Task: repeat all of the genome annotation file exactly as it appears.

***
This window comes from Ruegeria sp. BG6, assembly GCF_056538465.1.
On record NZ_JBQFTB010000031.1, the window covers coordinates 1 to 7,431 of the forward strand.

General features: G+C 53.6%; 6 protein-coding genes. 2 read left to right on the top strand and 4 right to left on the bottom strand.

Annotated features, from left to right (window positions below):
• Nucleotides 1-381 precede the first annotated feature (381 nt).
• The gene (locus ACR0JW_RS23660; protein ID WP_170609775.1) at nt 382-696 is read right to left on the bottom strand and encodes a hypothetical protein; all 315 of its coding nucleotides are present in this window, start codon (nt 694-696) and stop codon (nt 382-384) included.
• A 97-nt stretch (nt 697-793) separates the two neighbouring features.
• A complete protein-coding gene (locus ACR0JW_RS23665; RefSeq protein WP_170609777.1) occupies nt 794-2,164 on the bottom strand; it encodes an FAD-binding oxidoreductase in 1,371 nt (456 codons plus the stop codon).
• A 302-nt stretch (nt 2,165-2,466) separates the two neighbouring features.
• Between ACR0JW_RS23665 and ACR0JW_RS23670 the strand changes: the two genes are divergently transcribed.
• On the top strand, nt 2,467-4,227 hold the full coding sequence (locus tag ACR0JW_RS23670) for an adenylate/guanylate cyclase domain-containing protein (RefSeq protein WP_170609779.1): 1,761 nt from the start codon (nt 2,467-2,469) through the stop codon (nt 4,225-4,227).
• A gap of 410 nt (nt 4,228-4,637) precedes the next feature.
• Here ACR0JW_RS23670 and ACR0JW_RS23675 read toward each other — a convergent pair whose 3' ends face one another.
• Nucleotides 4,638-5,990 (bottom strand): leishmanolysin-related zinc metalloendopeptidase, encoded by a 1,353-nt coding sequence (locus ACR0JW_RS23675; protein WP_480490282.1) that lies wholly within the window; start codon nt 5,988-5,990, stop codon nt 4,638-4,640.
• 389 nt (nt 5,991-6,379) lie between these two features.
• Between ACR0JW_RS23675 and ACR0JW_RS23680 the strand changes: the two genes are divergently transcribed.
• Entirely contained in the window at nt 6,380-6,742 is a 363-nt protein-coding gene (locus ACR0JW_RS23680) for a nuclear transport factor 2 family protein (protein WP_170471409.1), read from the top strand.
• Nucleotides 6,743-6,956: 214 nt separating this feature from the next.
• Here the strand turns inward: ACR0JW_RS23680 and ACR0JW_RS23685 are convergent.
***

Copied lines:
This window comes from Ruegeria sp. BG6, assembly GCF_056538465.1.
On record NZ_JBQFTB010000031.1, the window covers coordinates 1 to 7,431 of the forward strand.

General features: G+C 53.6%; 6 protein-coding genes. 2 read left to right on the top strand and 4 right to left on the bottom strand.

Annotated features, from left to right (window positions below):
• Nucleotides 1-381 precede the first annotated feature (381 nt).
• The gene (locus ACR0JW_RS23660; protein ID WP_170609775.1) at nt 382-696 is read right to left on the bottom strand and encodes a hypothetical protein; all 315 of its coding nucleotides are present in this window, start codon (nt 694-696) and stop codon (nt 382-384) included.
• A 97-nt stretch (nt 697-793) separates the two neighbouring features.
• A complete protein-coding gene (locus ACR0JW_RS23665; RefSeq protein WP_170609777.1) occupies nt 794-2,164 on the bottom strand; it encodes an FAD-binding oxidoreductase in 1,371 nt (456 codons plus the stop codon).
• A 302-nt stretch (nt 2,165-2,466) separates the two neighbouring features.
• Between ACR0JW_RS23665 and ACR0JW_RS23670 the strand changes: the two genes are divergently transcribed.
• On the top strand, nt 2,467-4,227 hold the full coding sequence (locus tag ACR0JW_RS23670) for an adenylate/guanylate cyclase domain-containing protein (RefSeq protein WP_170609779.1): 1,761 nt from the start codon (nt 2,467-2,469) through the stop codon (nt 4,225-4,227).
• A gap of 410 nt (nt 4,228-4,637) precedes the next feature.
• Here ACR0JW_RS23670 and ACR0JW_RS23675 read toward each other — a convergent pair whose 3' ends face one another.
• Nucleotides 4,638-5,990 (bottom strand): leishmanolysin-related zinc metalloendopeptidase, encoded by a 1,353-nt coding sequence (locus ACR0JW_RS23675; protein WP_480490282.1) that lies wholly within the window; start codon nt 5,988-5,990, stop codon nt 4,638-4,640.
• 389 nt (nt 5,991-6,379) lie between these two features.
• Between ACR0JW_RS23675 and ACR0JW_RS23680 the strand changes: the two genes are divergently transcribed.
• Entirely contained in the window at nt 6,380-6,742 is a 363-nt protein-coding gene (locus ACR0JW_RS23680) for a nuclear transport factor 2 family protein (protein WP_170471409.1), read from the top strand.
• Nucleotides 6,743-6,956: 214 nt separating this feature from the next.
• Here the strand turns inward: ACR0JW_RS23680 and ACR0JW_RS23685 are convergent.